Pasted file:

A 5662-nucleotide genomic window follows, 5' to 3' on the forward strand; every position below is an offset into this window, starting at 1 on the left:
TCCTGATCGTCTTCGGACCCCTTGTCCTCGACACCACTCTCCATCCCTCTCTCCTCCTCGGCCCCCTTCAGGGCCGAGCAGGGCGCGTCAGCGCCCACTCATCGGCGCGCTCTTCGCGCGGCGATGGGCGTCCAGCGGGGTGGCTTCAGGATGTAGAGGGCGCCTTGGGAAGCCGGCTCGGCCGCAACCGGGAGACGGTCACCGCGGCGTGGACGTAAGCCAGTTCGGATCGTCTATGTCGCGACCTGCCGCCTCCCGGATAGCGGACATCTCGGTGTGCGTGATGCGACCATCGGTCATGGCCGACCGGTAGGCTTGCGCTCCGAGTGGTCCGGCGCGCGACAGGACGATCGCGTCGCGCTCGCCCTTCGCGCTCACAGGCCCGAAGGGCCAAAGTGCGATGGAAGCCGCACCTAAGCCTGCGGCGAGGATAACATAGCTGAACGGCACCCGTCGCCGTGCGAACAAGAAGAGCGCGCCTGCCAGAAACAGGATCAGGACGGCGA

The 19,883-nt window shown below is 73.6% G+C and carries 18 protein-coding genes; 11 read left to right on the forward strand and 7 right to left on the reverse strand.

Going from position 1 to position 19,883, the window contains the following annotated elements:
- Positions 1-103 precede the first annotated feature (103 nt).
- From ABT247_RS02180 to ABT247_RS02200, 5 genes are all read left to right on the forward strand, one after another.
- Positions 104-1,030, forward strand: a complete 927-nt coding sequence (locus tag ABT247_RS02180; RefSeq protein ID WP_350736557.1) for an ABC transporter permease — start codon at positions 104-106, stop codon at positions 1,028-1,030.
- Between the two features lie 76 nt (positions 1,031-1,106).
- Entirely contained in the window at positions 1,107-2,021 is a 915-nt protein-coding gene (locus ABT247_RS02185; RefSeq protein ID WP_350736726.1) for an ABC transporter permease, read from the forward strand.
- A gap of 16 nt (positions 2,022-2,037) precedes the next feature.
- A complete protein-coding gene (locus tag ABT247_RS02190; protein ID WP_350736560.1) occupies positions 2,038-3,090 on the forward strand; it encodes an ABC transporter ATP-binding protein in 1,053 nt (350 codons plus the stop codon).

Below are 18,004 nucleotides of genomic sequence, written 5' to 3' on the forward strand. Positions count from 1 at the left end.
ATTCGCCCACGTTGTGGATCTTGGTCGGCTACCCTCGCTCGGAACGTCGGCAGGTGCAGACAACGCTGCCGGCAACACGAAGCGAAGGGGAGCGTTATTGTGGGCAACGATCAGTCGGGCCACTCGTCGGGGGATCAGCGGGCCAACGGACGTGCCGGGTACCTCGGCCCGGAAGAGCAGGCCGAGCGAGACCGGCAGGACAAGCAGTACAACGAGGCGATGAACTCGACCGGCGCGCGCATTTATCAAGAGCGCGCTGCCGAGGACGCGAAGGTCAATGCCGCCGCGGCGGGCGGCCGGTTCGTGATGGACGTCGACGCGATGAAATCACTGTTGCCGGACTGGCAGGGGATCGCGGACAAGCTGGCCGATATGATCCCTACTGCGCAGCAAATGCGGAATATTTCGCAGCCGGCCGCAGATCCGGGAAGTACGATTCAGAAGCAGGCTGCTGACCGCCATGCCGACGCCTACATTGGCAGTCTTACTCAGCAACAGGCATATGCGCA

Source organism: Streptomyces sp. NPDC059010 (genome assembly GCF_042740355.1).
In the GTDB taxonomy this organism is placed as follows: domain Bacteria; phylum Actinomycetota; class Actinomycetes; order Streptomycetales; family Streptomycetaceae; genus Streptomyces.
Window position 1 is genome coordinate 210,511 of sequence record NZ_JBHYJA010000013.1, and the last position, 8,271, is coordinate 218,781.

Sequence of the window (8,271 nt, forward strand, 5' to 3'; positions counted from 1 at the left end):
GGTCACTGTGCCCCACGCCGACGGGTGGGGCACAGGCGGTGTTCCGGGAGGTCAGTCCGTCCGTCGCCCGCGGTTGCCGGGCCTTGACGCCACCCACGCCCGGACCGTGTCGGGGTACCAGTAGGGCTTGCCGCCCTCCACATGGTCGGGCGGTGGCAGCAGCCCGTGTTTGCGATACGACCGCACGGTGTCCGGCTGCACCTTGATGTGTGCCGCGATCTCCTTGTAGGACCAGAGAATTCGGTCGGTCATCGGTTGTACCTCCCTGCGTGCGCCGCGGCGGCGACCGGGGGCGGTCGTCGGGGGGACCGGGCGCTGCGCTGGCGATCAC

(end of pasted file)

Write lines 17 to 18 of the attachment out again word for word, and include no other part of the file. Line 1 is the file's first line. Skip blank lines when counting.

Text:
Sequence of the window (8,271 nt, forward strand, 5' to 3'; positions counted from 1 at the left end):
GGTCACTGTGCCCCACGCCGACGGGTGGGGCACAGGCGGTGTTCCGGGAGGTCAGTCCGTCCGTCGCCCGCGGTTGCCGGGCCTTGACGCCACCCACGCCCGGACCGTGTCGGGGTACCAGTAGGGCTTGCCGCCCTCCACATGGTCGGGCGGTGGCAGCAGCCCGTGTTTGCGATACGACCGCACGGTGTCCGGCTGCACCTTGATGTGTGCCGCGATCTCCTTGTAGGACCAGAGAATTCGGTCGGTCATCGGTTGTACCTCCCTGCGTGCGCCGCGGCGGCGACCGGGGGCGGTCGTCGGGGGGACCGGGCGCTGCGCTGGCGATCAC